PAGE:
by Bethany Cutkomp
The moonlit garden churns before their eyes, trading a star-flecked sky for a lawn freckled with clovers. What an acrobatic night! When the first sprite stumbles and sprawls among the petunias, her witnesses double over in hysterics. The pansies glare. The tulips shut their petals. At the edge of the pond, the bullfrogs grumble to themselves. The faerie folk let their grip on their blossom goblets weaken, sloshing liquid onto their slippers. Too funny! Too funny. Something stirring their guts and thoughts seems off, but their lips feel too fuzzy to articulate. They press sticky fingers to their mouths and hum, slurring disjointed harmonies to the crickets’ tune—marvelous music to frolic to. Fumbling for each other’s hands, they skip and trip over their own feet. What fun! What danger! Twirling themselves into enchantment, they lose track of their minds and sensation in their limbs. No longer safe from themselves, the dancers drop dead by sunrise, succumbing to exhaustion and vomit in their lungs. Field mice pause, wrinkling their noses at decay warmed by daylight. Once fungi eat away the remaining flesh and mark their graves, mortals marvel at the dew-kissed ring formed in the morning grass.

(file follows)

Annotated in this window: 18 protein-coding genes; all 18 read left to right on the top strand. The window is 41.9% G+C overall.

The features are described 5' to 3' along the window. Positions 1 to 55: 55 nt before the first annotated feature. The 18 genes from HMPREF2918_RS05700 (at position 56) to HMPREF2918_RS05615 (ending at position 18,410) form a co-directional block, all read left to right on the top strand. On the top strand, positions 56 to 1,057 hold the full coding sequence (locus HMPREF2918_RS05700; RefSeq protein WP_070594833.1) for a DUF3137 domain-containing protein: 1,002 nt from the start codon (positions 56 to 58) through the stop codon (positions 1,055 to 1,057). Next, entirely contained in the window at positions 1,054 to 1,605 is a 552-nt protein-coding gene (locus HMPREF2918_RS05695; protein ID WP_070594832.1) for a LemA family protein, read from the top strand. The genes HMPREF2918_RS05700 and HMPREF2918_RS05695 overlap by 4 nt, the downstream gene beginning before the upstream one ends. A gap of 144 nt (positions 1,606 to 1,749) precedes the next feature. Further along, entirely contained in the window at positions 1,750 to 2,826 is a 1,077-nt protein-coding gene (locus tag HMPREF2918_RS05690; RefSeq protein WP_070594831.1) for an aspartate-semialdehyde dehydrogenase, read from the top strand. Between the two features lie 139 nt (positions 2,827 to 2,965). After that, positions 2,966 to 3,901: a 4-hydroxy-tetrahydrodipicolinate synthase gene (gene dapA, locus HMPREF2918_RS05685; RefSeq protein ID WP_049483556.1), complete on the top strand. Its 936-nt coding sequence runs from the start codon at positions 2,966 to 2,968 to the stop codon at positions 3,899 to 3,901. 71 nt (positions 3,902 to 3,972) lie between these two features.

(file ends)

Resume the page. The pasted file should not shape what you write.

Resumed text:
Bethany Cutkomp (she/her) is an emerging writer from St. Louis, Missouri. One day, she hopes to publish YA novels and befriend the wild opossums that live under her porch. She has work appearing in Worm Moon Archive and Split Rock Review. You can find her on Twitter at @bdcutkomp.